V9-08: Robotic-assisted laparoscopic partial nephrectomy and ipsilateral pyelolithotomy in intrarenal pelvis
VideoIntroductions and Objectives
Minimally invasive approaches to nephron sparing surgery have become increasingly utilized as the preferred approach to T1 tumors. In addition, robotic approaches have been used to treat large upper tract nephrolithiasis. Here we present an interesting case of a patient with a right renal mass and concurrent staghorn calculus in an intrarenal pelvis and describe our experience with robotic-assisted laparoscopic partial nephrectomy and pyelolithotomy.
A 59 year old male with an intrarenal pelvis (renal pelvic score >50%) and bilateral obstructing kidney stones causing renal failure requiring dialysis was found to have a 4.9 cm enhancing right renal mass (RENAL Nephrometry score 2+1+3+p+2=8p). Due to the large stone burden and ipsilateral mass, the decision was made to use a robotic-assisted laparoscopic approach to address both problems in a single setting. Highlights of our technique include planned extraction of large lower pole stones during tumor excision, the use of the 3rd robotic arm to lift renal parenchyma off the intrarenal pelvis gaining exposure for pyelolithotomy and the use of a ureteral access sheath to help guide and stabilize the flexible ureteroscope during pyeloscopy and stone extraction.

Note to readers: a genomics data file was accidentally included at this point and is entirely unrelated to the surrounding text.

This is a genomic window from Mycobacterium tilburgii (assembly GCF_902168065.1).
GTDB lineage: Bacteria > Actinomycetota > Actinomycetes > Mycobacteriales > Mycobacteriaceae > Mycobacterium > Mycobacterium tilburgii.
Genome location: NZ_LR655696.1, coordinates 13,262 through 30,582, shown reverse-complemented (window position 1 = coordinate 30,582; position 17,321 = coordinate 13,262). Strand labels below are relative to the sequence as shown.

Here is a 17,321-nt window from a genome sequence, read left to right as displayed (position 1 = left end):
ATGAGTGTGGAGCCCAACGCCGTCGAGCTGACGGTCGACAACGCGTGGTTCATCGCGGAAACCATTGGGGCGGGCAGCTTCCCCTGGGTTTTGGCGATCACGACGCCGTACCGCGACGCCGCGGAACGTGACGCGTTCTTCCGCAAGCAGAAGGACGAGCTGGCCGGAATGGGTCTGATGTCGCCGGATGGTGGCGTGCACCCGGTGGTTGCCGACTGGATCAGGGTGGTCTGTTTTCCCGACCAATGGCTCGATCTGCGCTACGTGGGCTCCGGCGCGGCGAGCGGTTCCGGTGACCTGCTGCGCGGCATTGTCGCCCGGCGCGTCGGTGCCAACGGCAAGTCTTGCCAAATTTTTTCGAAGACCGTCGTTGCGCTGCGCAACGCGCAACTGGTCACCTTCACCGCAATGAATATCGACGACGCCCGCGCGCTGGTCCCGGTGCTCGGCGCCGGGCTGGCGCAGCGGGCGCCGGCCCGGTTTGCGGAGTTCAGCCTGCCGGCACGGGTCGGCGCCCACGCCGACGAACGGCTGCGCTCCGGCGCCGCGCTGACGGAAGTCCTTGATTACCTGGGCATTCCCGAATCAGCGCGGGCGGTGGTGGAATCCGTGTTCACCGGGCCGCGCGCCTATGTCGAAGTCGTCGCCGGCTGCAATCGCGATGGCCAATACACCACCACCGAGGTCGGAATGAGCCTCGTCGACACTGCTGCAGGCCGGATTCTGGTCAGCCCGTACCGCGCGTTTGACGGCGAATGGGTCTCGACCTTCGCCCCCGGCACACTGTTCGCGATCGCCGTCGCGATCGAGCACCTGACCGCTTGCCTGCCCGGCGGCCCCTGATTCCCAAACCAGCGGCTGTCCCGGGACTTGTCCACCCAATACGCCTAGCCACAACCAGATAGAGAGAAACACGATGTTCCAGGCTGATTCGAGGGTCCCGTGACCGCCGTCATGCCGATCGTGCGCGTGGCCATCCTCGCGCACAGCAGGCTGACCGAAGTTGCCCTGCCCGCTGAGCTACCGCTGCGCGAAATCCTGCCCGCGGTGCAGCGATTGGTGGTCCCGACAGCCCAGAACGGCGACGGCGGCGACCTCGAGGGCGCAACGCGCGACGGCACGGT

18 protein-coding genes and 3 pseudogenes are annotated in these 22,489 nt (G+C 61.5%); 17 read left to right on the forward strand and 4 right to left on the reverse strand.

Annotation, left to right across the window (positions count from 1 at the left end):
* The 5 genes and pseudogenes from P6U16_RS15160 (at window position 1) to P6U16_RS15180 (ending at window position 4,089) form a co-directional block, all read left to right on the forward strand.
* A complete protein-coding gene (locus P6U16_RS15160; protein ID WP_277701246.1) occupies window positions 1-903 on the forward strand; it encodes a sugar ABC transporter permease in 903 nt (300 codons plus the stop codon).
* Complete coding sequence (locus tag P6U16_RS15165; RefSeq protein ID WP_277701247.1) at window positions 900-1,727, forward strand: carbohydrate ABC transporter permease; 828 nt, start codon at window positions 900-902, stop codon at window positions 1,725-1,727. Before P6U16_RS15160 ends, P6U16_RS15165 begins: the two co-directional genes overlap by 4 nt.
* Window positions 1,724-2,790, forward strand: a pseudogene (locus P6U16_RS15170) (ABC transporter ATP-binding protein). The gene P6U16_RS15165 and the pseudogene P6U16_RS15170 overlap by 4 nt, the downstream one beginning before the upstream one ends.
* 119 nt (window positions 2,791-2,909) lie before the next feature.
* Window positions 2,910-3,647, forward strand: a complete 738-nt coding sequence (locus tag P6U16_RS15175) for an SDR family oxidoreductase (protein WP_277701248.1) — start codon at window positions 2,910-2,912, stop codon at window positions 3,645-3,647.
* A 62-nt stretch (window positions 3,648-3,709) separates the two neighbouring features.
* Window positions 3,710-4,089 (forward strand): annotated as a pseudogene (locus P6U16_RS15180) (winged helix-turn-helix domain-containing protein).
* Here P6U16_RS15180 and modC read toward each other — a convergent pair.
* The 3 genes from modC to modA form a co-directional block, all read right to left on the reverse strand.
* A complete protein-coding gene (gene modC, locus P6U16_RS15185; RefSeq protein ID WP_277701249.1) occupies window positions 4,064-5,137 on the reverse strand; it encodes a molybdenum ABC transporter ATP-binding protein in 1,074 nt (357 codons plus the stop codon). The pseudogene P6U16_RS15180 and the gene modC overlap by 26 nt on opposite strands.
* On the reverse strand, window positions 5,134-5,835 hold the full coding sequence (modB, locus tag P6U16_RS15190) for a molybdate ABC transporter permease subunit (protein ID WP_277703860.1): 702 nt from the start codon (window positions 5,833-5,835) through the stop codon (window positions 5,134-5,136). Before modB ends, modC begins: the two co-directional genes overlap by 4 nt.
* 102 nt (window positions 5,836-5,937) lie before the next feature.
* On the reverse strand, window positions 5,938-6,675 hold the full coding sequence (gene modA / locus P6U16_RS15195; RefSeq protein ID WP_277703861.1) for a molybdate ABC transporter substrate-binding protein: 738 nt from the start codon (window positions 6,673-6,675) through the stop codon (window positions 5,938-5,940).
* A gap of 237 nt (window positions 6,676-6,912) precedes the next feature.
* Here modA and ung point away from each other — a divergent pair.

Operative time was 330 minutes. Warm ischemia time was 39 minutes. Estimated blood loss was 250cc. There were no intra- or post-operative complications. The patient was discharged home on postoperative day 3. Pathologic analysis showed a lipid poor angiomyolipoma with negative margins and uric acid stones. At 2-month follow-up, a CT showed a well-healed renorrhaphy, a single 4 mm right mid-upper pole renal stone, and persistent 8mm left ureteropelvic junction stone despite potassium citrate therapy. Elective ureteroscopy to address the left stone and remove the small right residual stone is planned.
Robotic-assisted laparoscopic partial nephrectomy and pyelolithotomy is an effective and safe approach to treat patients presenting with concurrent renal masses and obstructing renal stones. In patients with an intrarenal pelvis, careful preoperative planning to use a 3rd robotic arm for retraction can aid significantly in the exposure needed to safely remove a staghorn calculi.